Wednesday, 4 December 2013

The voters who couldn't vote

I wanted to vote today. I started out at 9:30 am, found my election booth and stood in line. For the next hour I was shunted from one person to the other who told me my name is not on the list. I'd gotten a new card made last year at my new residential address. Yet my name was not on the list. I was asked if I had gone online and checked if my name was on the list. I hadn't, and that I admit was my mistake. I had voted several times before and didn't think my name could have gone off the list. But it had.

"Jahan pehle rehte the wahan ke booth par naam hoga aapka, transfer nahin hua hoga". So off I went to the booth I had always voted at. Found my mum, dad and sister. But my name was nowhere to be found. I had filled up my form, submitted it, picked up my election card. My name had been removed from the previous address but not been put on the list for my current address. I was not on the voters list.

I came back to my current poll booth and asked what can be done. How can we address this issue so that I may be allowed to vote? It had been 3.5 hours of running around and I was really frustrated. I really wanted to vote. I was given numbers of the SDM, sector officer and a bunch of other people. I called them. None of them could help me. No one had the discretionary powers to issue a letter allowing me to vote. One person asked me to come to him after 15th December.

By now I was at my wits end. In the last few hours I had seen innumerable cases of peoples names not being on the voter's list. Someone people had valid election cards and were standing there but their records had mysteriously been deleted, without any intimation or action undertaken by them. One old man had been voting for the last 40 years but was told his name was not on the list this time. He had stayed in the same house and voted in the same place. There was no reason his name wasn't on the list.

The only explanation repeatedly given to me was that someone must have come to your house to confirm you address. I said they hadn't. I was told I must have been out of the house. Is that valid reason to strike my name off a voters list? Even Flipkart and courier delivery guys call and come or come back again. Shouldn't I have been given a call, or had someone return or even leave a note telling me how to take it forward? I should have gone online and checked, but what about the scores of people in our country who don't have access to the internet? Don't they deserve to be on a voters list?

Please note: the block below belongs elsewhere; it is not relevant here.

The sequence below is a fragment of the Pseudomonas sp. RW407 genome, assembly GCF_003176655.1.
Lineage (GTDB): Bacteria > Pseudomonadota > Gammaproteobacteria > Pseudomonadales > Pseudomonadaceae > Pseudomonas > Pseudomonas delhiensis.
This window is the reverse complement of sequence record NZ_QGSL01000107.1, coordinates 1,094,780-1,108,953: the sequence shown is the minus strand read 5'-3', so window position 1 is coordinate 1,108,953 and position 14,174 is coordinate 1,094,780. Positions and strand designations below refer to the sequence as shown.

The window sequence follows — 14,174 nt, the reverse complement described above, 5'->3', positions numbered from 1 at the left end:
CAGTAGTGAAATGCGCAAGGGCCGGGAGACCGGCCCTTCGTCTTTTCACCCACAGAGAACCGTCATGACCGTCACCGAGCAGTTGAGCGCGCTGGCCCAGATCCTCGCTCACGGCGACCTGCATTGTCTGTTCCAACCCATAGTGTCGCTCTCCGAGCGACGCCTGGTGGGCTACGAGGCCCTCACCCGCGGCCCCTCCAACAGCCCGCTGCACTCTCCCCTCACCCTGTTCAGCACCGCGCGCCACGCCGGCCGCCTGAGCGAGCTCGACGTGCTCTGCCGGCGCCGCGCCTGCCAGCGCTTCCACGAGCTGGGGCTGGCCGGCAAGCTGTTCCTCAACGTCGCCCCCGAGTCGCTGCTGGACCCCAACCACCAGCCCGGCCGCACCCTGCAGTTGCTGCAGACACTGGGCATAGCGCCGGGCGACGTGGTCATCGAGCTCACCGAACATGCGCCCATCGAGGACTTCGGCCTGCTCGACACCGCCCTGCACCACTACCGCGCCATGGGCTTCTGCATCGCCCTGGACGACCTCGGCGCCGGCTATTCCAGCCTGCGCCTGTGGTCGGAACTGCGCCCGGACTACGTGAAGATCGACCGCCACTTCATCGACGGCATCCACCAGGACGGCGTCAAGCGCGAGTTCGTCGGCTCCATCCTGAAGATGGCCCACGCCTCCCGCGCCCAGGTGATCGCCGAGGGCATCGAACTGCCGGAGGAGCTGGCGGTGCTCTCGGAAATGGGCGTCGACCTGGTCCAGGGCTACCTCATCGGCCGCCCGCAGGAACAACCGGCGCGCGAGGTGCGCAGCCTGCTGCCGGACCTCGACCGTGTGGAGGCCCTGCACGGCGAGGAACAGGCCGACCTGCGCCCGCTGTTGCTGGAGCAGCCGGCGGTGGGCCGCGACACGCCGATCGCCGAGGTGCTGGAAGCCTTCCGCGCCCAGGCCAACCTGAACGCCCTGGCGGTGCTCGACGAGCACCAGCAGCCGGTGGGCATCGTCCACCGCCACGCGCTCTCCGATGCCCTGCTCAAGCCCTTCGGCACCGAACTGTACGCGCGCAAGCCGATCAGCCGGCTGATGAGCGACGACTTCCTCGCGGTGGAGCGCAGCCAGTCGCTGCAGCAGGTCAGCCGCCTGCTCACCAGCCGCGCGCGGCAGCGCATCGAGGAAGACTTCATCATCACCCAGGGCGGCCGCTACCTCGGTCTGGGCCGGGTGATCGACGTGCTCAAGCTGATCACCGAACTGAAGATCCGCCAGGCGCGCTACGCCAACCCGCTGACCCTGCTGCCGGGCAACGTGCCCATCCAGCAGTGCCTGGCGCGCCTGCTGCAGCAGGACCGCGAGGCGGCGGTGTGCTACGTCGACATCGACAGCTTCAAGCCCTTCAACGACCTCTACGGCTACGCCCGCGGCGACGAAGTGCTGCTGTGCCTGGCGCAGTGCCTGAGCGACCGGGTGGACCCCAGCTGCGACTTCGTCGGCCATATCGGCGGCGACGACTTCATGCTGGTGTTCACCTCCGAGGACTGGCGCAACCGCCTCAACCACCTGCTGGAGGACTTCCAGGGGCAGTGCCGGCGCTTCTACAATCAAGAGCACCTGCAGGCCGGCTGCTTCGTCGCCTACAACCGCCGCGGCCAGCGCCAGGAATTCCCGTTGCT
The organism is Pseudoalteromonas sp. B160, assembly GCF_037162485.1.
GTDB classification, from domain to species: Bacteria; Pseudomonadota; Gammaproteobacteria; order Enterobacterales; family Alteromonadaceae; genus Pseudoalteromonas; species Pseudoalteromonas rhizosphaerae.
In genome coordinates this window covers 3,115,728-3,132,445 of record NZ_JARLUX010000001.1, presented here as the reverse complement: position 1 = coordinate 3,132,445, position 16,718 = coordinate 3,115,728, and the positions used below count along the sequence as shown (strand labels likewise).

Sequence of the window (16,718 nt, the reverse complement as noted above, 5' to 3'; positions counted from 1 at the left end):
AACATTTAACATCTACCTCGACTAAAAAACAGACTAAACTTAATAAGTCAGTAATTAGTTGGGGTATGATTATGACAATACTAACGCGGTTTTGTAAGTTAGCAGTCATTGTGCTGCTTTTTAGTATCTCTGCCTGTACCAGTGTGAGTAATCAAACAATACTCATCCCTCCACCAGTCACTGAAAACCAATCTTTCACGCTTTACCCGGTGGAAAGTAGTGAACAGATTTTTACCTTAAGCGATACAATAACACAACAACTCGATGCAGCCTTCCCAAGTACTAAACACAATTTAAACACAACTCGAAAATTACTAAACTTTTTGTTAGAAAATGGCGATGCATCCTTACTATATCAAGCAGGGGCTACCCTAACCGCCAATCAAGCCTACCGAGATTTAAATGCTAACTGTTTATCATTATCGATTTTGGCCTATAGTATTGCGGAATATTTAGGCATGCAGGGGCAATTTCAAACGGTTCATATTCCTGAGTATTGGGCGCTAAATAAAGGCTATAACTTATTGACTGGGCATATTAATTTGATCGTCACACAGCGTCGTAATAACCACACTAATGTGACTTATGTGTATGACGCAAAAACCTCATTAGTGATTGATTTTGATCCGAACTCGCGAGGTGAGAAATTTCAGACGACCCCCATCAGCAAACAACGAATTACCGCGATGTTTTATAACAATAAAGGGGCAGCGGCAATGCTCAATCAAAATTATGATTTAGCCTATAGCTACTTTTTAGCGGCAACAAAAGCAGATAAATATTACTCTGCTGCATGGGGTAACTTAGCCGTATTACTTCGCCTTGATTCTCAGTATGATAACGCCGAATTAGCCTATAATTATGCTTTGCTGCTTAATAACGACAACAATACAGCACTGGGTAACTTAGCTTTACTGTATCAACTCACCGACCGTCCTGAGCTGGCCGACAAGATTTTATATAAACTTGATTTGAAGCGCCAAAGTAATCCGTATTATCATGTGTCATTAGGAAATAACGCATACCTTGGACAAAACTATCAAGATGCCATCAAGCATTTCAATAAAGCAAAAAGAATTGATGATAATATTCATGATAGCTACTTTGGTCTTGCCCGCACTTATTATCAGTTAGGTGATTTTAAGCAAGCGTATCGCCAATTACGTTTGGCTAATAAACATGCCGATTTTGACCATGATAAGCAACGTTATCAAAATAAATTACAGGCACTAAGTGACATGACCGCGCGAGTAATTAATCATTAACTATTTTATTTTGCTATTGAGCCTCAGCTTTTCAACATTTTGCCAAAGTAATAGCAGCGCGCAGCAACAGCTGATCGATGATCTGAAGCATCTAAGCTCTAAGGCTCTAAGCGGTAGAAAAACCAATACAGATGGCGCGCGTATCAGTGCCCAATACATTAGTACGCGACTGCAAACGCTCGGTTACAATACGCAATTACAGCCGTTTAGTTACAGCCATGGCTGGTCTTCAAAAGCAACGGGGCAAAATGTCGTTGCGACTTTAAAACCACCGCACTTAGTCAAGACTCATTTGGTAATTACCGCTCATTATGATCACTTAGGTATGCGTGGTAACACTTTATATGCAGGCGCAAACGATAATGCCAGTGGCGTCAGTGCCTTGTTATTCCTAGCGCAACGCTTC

I saw so many people being turned away today, rich, poor, old, young, all out to exercise their right to vote. All people with valid election cards in their hands. Shouldn't there be some authority that can consider these cases and allow them to vote?

How do names mysteriously go off the list or get deleted? I got my card a year ago, why doesn't that ensure my place on the list? There were reporters from a prominent daily newspaper at the polling station who came to ask me what happened. Apparently it's happening across the city they said. They'd seen the same situation at all the booths they had visited. If I saw over a hundred such cases happen in front of me over a few hours at two polling stations I can't imagine the total number across the city.

There are so many campaigns urging us to vote. Yet here were hundreds of voters being turned away due to errors in the functioning of the electoral offices. Is that then a fair election? Is it not possible to make this system easier?

I spent a total of 5 hours doing this. Not everyone would. I really wanted to vote.

1 comment:

  1. This is really weird shit. No media coverage?